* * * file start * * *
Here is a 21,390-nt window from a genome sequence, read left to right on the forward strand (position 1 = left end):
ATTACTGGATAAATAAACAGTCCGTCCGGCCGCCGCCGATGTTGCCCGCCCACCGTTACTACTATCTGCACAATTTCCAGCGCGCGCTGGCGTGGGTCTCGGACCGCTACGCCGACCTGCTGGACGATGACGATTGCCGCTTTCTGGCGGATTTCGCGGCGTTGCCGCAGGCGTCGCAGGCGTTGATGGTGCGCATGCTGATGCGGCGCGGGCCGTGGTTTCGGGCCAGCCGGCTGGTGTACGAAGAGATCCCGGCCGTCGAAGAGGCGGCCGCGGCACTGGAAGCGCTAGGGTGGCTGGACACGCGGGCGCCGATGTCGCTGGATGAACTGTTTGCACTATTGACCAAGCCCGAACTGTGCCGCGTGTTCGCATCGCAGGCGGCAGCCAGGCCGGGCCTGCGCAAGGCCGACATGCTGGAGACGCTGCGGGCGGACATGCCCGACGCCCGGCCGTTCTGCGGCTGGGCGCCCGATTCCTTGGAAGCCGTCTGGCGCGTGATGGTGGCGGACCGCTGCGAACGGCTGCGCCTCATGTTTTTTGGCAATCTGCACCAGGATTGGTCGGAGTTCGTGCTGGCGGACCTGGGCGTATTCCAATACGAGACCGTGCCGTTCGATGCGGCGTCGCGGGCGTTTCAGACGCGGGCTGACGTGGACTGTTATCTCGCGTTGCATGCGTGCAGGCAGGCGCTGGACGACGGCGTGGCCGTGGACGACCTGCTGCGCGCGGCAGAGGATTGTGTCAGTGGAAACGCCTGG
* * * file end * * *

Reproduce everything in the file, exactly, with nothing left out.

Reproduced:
Here is a 21,390-nt window from a genome sequence, read left to right on the forward strand (position 1 = left end):
ATTACTGGATAAATAAACAGTCCGTCCGGCCGCCGCCGATGTTGCCCGCCCACCGTTACTACTATCTGCACAATTTCCAGCGCGCGCTGGCGTGGGTCTCGGACCGCTACGCCGACCTGCTGGACGATGACGATTGCCGCTTTCTGGCGGATTTCGCGGCGTTGCCGCAGGCGTCGCAGGCGTTGATGGTGCGCATGCTGATGCGGCGCGGGCCGTGGTTTCGGGCCAGCCGGCTGGTGTACGAAGAGATCCCGGCCGTCGAAGAGGCGGCCGCGGCACTGGAAGCGCTAGGGTGGCTGGACACGCGGGCGCCGATGTCGCTGGATGAACTGTTTGCACTATTGACCAAGCCCGAACTGTGCCGCGTGTTCGCATCGCAGGCGGCAGCCAGGCCGGGCCTGCGCAAGGCCGACATGCTGGAGACGCTGCGGGCGGACATGCCCGACGCCCGGCCGTTCTGCGGCTGGGCGCCCGATTCCTTGGAAGCCGTCTGGCGCGTGATGGTGGCGGACCGCTGCGAACGGCTGCGCCTCATGTTTTTTGGCAATCTGCACCAGGATTGGTCGGAGTTCGTGCTGGCGGACCTGGGCGTATTCCAATACGAGACCGTGCCGTTCGATGCGGCGTCGCGGGCGTTTCAGACGCGGGCTGACGTGGACTGTTATCTCGCGTTGCATGCGTGCAGGCAGGCGCTGGACGACGGCGTGGCCGTGGACGACCTGCTGCGCGCGGCAGAGGATTGTGTCAGTGGAAACGCCTGG